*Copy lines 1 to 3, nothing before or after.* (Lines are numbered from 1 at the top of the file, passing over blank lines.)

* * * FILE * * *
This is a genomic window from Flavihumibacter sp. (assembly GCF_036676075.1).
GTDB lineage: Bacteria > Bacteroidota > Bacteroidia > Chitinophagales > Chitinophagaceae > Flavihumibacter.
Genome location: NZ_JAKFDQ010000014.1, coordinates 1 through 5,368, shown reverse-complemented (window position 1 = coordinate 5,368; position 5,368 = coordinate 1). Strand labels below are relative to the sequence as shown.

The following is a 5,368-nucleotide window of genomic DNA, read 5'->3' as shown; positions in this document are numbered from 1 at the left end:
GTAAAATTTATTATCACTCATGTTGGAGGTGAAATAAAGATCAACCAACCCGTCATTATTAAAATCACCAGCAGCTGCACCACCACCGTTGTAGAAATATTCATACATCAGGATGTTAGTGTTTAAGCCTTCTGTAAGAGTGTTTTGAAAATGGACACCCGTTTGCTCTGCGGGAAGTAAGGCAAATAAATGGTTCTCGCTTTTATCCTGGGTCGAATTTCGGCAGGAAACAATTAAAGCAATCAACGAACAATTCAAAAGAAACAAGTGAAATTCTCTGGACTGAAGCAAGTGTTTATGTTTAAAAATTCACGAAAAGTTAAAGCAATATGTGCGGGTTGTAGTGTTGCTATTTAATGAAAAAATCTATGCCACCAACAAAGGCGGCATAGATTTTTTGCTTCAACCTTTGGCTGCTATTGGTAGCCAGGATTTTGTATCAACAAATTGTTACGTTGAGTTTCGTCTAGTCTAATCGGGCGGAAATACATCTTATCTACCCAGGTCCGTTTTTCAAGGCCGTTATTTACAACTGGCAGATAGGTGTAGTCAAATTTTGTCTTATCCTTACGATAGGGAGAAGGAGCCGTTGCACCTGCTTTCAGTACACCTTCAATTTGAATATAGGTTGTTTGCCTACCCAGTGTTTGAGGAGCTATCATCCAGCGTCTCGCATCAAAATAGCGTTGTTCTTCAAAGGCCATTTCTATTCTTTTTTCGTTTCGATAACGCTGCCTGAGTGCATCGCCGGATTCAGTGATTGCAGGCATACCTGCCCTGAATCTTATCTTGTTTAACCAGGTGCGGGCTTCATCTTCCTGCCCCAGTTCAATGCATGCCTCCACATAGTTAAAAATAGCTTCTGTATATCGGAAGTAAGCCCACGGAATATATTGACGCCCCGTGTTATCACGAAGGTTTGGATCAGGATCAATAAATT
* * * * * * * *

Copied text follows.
This is a genomic window from Flavihumibacter sp. (assembly GCF_036676075.1).
GTDB lineage: Bacteria > Bacteroidota > Bacteroidia > Chitinophagales > Chitinophagaceae > Flavihumibacter.
Genome location: NZ_JAKFDQ010000014.1, coordinates 1 through 5,368, shown reverse-complemented (window position 1 = coordinate 5,368; position 5,368 = coordinate 1). Strand labels below are relative to the sequence as shown.